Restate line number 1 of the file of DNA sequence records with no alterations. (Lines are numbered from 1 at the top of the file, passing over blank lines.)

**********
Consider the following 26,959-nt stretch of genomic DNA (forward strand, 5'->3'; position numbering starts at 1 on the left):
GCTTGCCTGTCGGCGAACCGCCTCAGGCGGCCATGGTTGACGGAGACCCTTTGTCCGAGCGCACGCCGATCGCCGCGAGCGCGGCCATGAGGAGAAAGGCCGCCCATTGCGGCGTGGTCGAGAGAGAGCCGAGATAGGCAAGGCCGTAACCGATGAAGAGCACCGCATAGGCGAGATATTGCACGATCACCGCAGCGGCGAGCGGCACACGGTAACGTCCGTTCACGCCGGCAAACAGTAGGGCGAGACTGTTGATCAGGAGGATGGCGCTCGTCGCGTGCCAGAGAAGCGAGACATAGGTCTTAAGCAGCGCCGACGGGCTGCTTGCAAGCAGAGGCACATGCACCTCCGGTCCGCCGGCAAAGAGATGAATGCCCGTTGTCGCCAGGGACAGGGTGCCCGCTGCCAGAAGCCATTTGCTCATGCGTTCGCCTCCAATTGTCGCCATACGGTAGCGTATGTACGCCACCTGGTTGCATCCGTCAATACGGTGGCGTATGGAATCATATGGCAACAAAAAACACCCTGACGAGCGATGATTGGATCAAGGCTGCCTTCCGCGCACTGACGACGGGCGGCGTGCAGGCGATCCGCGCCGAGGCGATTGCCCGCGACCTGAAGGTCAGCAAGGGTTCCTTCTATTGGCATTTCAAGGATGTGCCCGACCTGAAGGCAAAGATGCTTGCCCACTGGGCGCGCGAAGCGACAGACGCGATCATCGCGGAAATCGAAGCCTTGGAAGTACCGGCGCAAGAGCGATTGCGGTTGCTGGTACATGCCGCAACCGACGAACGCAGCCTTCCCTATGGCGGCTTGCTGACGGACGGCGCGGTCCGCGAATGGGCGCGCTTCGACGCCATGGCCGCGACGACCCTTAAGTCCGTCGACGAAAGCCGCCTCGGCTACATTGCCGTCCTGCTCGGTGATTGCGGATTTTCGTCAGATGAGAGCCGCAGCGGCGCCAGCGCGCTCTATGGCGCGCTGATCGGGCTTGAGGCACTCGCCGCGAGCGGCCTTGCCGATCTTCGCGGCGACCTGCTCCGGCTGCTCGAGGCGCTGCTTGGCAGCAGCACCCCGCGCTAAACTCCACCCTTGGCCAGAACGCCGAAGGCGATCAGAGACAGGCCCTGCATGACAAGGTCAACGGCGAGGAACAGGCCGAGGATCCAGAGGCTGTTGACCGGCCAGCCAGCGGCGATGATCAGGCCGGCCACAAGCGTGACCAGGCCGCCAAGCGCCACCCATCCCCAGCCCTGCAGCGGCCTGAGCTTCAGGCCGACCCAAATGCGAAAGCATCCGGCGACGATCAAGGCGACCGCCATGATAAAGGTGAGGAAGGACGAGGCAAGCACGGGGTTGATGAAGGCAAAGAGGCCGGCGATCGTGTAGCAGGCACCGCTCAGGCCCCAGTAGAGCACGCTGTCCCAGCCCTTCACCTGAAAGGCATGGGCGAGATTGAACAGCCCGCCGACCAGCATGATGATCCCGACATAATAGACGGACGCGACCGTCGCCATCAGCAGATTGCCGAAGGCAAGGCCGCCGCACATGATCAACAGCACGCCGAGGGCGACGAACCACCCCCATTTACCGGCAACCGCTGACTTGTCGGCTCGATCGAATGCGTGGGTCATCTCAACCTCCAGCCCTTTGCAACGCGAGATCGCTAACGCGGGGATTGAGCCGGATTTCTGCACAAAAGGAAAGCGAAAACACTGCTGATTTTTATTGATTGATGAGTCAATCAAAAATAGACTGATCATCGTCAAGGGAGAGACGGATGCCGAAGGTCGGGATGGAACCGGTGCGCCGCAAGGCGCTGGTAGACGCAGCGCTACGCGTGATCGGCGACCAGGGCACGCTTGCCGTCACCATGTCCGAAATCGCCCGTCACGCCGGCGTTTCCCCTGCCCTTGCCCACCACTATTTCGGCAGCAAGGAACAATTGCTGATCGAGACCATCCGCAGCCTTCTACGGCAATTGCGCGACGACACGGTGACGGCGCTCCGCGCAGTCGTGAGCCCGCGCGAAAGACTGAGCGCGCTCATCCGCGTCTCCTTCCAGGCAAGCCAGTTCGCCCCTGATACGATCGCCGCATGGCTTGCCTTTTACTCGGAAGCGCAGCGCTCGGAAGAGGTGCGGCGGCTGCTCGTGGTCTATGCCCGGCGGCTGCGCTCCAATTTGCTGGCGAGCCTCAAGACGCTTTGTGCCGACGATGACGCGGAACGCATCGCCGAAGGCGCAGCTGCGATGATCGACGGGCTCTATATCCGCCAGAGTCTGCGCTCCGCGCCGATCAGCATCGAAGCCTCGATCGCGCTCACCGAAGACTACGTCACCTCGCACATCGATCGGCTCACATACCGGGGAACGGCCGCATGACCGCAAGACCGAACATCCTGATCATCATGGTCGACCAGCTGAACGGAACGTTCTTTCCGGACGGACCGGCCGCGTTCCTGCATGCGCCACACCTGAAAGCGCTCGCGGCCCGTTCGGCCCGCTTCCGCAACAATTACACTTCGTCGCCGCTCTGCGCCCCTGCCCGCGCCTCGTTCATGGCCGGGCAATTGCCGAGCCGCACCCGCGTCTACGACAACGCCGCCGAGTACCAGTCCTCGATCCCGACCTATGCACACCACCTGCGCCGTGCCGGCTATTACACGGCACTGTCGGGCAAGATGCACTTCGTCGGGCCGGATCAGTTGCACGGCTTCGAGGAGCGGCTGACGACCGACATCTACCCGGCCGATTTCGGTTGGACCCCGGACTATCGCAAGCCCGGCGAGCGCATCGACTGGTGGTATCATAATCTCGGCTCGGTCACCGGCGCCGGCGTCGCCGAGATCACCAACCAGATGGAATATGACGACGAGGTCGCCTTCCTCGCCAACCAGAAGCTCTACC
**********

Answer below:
Consider the following 26,959-nt stretch of genomic DNA (forward strand, 5'->3'; position numbering starts at 1 on the left):